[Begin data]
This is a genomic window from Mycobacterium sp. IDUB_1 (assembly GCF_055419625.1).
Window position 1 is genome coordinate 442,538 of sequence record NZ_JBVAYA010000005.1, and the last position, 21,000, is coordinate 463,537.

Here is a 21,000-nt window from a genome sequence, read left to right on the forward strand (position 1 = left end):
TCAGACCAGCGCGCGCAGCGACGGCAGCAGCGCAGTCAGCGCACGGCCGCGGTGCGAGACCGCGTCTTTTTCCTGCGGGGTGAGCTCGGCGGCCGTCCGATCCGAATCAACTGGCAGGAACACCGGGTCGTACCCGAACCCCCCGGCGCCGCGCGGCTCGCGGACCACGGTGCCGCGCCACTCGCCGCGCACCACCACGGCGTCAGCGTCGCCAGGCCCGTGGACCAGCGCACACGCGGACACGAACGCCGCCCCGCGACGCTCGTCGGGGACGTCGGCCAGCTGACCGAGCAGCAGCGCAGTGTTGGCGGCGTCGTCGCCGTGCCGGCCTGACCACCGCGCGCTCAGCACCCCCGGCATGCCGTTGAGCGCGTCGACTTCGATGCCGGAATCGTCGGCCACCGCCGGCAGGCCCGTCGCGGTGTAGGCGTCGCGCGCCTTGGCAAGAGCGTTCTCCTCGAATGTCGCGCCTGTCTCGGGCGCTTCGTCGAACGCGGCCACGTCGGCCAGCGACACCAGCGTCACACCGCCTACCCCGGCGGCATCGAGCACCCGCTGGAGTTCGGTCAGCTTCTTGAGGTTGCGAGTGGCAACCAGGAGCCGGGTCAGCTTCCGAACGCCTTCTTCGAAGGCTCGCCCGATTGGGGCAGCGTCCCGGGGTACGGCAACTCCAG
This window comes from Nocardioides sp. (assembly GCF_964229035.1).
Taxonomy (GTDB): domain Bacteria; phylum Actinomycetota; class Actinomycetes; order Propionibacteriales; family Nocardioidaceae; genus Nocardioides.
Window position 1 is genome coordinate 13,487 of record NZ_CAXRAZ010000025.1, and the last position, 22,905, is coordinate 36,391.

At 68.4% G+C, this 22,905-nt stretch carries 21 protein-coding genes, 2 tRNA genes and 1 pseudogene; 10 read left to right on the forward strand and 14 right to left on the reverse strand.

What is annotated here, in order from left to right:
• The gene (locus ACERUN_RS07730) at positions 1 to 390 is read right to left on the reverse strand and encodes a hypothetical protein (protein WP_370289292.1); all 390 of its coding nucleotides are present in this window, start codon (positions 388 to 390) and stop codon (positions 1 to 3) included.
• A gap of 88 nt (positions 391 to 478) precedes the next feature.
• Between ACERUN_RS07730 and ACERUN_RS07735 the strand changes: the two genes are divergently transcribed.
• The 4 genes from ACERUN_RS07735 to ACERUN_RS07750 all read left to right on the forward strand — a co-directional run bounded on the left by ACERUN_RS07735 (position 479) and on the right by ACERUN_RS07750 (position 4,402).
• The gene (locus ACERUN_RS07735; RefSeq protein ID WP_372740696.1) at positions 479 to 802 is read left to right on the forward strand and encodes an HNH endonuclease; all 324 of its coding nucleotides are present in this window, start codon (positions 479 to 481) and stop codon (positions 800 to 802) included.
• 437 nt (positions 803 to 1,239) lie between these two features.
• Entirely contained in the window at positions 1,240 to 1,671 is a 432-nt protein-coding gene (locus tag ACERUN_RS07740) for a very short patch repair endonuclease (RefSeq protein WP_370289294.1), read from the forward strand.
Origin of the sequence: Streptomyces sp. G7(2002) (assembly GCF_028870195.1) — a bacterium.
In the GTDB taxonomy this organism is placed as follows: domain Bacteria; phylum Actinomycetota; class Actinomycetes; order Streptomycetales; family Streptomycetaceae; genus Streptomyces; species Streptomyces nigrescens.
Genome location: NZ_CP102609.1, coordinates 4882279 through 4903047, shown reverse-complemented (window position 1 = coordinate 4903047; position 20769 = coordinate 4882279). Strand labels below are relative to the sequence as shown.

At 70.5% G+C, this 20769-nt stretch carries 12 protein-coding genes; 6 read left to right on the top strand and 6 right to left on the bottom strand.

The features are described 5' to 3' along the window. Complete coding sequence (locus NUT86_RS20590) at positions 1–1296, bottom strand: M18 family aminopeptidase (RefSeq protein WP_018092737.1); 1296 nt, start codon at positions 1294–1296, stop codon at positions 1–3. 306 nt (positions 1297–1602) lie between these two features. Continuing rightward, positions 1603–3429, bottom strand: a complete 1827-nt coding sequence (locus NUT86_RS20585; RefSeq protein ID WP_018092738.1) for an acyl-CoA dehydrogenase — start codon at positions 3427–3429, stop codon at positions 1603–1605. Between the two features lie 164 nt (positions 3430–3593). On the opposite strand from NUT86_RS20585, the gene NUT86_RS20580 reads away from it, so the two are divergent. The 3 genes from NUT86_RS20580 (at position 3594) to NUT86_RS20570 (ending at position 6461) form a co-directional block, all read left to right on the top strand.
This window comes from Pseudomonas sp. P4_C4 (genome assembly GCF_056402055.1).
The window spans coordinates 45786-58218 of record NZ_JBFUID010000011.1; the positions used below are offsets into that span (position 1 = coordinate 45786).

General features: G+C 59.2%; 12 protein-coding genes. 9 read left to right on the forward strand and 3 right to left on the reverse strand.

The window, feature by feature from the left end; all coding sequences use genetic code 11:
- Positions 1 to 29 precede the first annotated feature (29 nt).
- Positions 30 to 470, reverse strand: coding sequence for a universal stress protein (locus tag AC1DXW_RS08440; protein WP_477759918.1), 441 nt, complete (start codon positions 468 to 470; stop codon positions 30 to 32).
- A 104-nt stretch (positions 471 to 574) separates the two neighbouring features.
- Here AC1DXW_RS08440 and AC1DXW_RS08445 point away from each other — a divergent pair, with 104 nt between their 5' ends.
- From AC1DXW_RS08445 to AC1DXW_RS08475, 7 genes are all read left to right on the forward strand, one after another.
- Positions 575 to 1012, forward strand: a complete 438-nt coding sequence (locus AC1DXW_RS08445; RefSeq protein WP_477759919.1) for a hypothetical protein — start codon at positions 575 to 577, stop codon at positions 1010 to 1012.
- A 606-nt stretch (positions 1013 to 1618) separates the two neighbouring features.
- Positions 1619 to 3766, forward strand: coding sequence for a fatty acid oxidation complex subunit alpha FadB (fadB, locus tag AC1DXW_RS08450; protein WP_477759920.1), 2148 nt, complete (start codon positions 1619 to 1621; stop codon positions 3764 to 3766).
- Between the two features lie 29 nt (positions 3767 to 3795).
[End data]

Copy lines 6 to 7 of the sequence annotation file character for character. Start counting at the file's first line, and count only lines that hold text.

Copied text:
Taxonomy (GTDB): domain Bacteria; phylum Actinomycetota; class Actinomycetes; order Propionibacteriales; family Nocardioidaceae; genus Nocardioides.
Window position 1 is genome coordinate 13,487 of record NZ_CAXRAZ010000025.1, and the last position, 22,905, is coordinate 36,391.